Feeds

BBC radio chief: You may experience a little pain (but not much)

Davie acknowledges FM loyalty

Secure remote control for conventional and virtual desktops

Tim Davie, the BBC's director of audio and music, has spelled out the difficulty of the digital switchover in an intriguing interview.

"People love radio. They are very happy with their FM radio. Why on earth would you change?" asked Davie.

DAB simply doesn't offer a clear enough choice. The answer, he said, was unique content, and more capable radio sets. Davie was being interviewed on BBC Ulster.

The interviewer asked why Davie couldn't give DAB radio a filip by taking popular shows – such as The Archers – and running them exclusively on DAB.

"Imagine my inbox!" exclaimed Davie, as he explained that the BBC was obliged to provide universal service to licence fee payers. "The strategy for digital, where we are taking things away, is not going to work."

"My approach would very much be that I do want you to feel a bit of pain for not having a digital radio, but that pain is not about not getting The Archers, or not getting Chris Moyles. It’s about: ‘You could get a bit more over here’, or ‘There’s a bit of [Radio] 4 Extra over here that you could really do with’ – and that’s what television did with some of those channels," he said [transcript]

Davie also talks about internet radio, and the new RadioPlayer. He describes it as a sort of YouView for radio. This would be without YouView's Stalinist mandates on DRM and branding. It's a set of specifications anyone can play with.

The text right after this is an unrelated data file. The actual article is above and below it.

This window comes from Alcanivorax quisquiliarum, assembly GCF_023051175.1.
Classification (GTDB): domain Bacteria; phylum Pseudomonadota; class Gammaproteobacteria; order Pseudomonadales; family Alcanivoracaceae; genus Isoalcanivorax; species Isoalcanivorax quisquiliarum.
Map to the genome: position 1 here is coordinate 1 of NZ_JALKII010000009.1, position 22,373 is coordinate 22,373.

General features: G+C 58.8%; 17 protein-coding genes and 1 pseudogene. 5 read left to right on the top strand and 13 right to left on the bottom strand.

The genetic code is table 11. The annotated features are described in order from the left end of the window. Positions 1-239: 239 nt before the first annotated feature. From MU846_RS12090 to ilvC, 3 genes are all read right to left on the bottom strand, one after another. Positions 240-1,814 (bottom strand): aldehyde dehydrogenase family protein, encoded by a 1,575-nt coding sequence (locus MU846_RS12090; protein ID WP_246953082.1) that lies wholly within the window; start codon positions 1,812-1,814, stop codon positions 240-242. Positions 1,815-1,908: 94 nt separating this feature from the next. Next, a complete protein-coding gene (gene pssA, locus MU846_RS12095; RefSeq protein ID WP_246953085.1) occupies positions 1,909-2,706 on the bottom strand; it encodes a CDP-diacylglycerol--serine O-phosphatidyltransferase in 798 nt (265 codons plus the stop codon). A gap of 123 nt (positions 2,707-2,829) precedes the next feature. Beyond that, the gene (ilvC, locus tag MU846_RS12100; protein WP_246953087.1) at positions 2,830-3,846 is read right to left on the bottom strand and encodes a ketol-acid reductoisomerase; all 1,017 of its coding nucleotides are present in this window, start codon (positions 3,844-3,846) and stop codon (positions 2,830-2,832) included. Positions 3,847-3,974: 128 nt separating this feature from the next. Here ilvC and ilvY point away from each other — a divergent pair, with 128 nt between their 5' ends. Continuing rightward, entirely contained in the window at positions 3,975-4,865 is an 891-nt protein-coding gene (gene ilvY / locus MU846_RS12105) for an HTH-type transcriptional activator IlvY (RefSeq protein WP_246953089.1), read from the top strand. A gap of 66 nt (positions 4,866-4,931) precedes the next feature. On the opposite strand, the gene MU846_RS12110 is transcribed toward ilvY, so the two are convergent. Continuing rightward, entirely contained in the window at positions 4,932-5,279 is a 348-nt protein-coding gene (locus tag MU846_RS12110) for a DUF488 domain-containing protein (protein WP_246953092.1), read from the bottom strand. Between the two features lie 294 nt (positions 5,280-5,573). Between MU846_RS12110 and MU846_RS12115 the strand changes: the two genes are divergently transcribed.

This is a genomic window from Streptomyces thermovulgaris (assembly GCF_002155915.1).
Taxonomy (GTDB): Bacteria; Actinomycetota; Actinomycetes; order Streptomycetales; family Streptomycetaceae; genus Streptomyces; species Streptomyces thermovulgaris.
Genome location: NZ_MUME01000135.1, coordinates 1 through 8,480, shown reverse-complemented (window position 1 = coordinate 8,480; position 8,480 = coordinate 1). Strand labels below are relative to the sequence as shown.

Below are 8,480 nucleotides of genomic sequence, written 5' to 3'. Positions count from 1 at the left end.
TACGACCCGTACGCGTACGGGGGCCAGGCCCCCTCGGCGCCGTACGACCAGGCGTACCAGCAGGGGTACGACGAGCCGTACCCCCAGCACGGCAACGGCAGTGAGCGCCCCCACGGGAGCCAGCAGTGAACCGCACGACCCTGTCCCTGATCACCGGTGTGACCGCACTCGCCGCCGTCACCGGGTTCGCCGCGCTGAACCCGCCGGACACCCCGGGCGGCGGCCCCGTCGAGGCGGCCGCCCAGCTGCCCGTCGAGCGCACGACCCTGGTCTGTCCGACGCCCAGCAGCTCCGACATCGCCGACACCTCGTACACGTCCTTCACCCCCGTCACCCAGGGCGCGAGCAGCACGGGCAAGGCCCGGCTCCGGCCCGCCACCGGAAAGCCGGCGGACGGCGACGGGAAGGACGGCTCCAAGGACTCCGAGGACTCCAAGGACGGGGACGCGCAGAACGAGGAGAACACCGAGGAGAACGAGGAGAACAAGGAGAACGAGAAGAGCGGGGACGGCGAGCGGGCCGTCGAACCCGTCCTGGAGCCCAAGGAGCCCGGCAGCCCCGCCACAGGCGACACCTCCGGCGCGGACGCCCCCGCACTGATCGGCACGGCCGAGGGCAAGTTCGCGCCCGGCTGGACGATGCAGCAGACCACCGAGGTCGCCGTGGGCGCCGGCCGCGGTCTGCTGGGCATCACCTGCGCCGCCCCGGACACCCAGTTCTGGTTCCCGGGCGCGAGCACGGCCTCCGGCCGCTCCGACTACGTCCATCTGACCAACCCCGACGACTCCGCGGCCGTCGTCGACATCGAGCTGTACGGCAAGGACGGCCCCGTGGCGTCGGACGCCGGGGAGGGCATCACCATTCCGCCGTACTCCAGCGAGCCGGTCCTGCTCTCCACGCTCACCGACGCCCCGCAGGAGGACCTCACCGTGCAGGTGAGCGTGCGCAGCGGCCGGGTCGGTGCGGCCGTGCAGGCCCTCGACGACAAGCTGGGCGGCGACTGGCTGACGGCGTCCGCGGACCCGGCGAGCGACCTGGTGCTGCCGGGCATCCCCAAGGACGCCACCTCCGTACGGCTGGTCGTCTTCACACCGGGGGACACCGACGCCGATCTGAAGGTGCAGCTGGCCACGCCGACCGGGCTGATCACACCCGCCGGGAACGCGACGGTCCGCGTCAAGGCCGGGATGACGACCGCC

Davie's background as a marketing manager at Pepsi (and before that a marketer at cosmetics giant Procter & Gamble, working on male toiletry brands) earned him sniffy comments from BBC insiders. But he seems to be refreshingly more pragmatic than many BBC or radio industry insiders.

Perhaps the Beeb should employ more staff with real world commercial experience, rather than bureaucrats seasoned in departmental in-fighting. ®

Secure remote control for conventional and virtual desktops

More from The Register

next story
Phones 4u slips into administration after EE cuts ties with Brit mobe retailer
More than 5,500 jobs could be axed if rescue mission fails
Apple CEO Tim Cook: TV is TERRIBLE and stuck in the 1970s
The iKing thinks telly is far too fiddly and ugly – basically, iTunes
Israeli spies rebel over mass-snooping on innocent Palestinians
'Disciplinary treatment will be sharp and clear' vow spy-chiefs
Huawei ditches new Windows Phone mobe plans, blames poor sales
Giganto mobe firm slams door shut on Microsoft. OH DEAR
Phones 4u website DIES as wounded mobe retailer struggles to stay above water
Founder blames 'ruthless network partners' for implosion
Found inside ISIS terror chap's laptop: CELINE DION tunes
REPORT: Stash of terrorist material found in Syria Dell box
Show us your Five-Eyes SECRETS says Privacy International
Refusal to disclose GCHQ canteen menus and prices triggers Euro Human Rights Court action
prev story

Whitepapers

Secure remote control for conventional and virtual desktops
Balancing user privacy and privileged access, in accordance with compliance frameworks and legislation. Evaluating any potential remote control choice.
Saudi Petroleum chooses Tegile storage solution
A storage solution that addresses company growth and performance for business-critical applications of caseware archive and search along with other key operational systems.
High Performance for All
While HPC is not new, it has traditionally been seen as a specialist area – is it now geared up to meet more mainstream requirements?
Security for virtualized datacentres
Legacy security solutions are inefficient due to the architectural differences between physical and virtual environments.
Providing a secure and efficient Helpdesk
A single remote control platform for user support is be key to providing an efficient helpdesk. Retain full control over the way in which screen and keystroke data is transmitted.